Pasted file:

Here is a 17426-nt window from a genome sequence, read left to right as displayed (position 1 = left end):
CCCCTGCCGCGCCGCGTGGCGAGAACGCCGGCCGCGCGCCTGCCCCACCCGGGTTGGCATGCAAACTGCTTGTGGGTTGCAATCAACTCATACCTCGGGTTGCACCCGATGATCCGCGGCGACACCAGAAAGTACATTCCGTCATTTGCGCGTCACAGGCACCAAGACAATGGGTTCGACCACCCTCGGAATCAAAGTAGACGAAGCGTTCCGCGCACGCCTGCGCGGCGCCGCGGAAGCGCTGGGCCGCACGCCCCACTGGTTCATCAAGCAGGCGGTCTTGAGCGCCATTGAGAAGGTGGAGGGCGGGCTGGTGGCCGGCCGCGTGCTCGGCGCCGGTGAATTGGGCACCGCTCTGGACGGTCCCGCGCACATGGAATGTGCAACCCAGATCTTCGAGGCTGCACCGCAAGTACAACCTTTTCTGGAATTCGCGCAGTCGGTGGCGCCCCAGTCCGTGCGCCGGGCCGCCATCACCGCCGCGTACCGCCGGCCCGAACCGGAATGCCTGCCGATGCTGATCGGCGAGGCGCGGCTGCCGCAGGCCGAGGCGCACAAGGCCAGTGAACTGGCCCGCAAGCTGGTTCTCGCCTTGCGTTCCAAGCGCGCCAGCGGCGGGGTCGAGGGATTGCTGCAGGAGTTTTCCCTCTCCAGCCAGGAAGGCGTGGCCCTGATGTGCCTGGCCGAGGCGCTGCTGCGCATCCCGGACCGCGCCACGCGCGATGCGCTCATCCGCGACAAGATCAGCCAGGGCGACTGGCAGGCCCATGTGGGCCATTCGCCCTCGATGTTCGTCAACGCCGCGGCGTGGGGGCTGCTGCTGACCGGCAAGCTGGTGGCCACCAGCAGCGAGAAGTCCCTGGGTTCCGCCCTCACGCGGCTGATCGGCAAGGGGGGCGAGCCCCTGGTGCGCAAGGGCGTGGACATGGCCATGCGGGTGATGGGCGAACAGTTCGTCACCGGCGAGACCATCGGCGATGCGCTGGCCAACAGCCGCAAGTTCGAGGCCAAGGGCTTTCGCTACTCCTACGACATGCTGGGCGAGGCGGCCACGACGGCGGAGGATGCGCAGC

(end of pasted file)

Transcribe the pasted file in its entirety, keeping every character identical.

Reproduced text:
Here is a 17426-nt window from a genome sequence, read left to right as displayed (position 1 = left end):
CCCCTGCCGCGCCGCGTGGCGAGAACGCCGGCCGCGCGCCTGCCCCACCCGGGTTGGCATGCAAACTGCTTGTGGGTTGCAATCAACTCATACCTCGGGTTGCACCCGATGATCCGCGGCGACACCAGAAAGTACATTCCGTCATTTGCGCGTCACAGGCACCAAGACAATGGGTTCGACCACCCTCGGAATCAAAGTAGACGAAGCGTTCCGCGCACGCCTGCGCGGCGCCGCGGAAGCGCTGGGCCGCACGCCCCACTGGTTCATCAAGCAGGCGGTCTTGAGCGCCATTGAGAAGGTGGAGGGCGGGCTGGTGGCCGGCCGCGTGCTCGGCGCCGGTGAATTGGGCACCGCTCTGGACGGTCCCGCGCACATGGAATGTGCAACCCAGATCTTCGAGGCTGCACCGCAAGTACAACCTTTTCTGGAATTCGCGCAGTCGGTGGCGCCCCAGTCCGTGCGCCGGGCCGCCATCACCGCCGCGTACCGCCGGCCCGAACCGGAATGCCTGCCGATGCTGATCGGCGAGGCGCGGCTGCCGCAGGCCGAGGCGCACAAGGCCAGTGAACTGGCCCGCAAGCTGGTTCTCGCCTTGCGTTCCAAGCGCGCCAGCGGCGGGGTCGAGGGATTGCTGCAGGAGTTTTCCCTCTCCAGCCAGGAAGGCGTGGCCCTGATGTGCCTGGCCGAGGCGCTGCTGCGCATCCCGGACCGCGCCACGCGCGATGCGCTCATCCGCGACAAGATCAGCCAGGGCGACTGGCAGGCCCATGTGGGCCATTCGCCCTCGATGTTCGTCAACGCCGCGGCGTGGGGGCTGCTGCTGACCGGCAAGCTGGTGGCCACCAGCAGCGAGAAGTCCCTGGGTTCCGCCCTCACGCGGCTGATCGGCAAGGGGGGCGAGCCCCTGGTGCGCAAGGGCGTGGACATGGCCATGCGGGTGATGGGCGAACAGTTCGTCACCGGCGAGACCATCGGCGATGCGCTGGCCAACAGCCGCAAGTTCGAGGCCAAGGGCTTTCGCTACTCCTACGACATGCTGGGCGAGGCGGCCACGACGGCGGAGGATGCGCAGC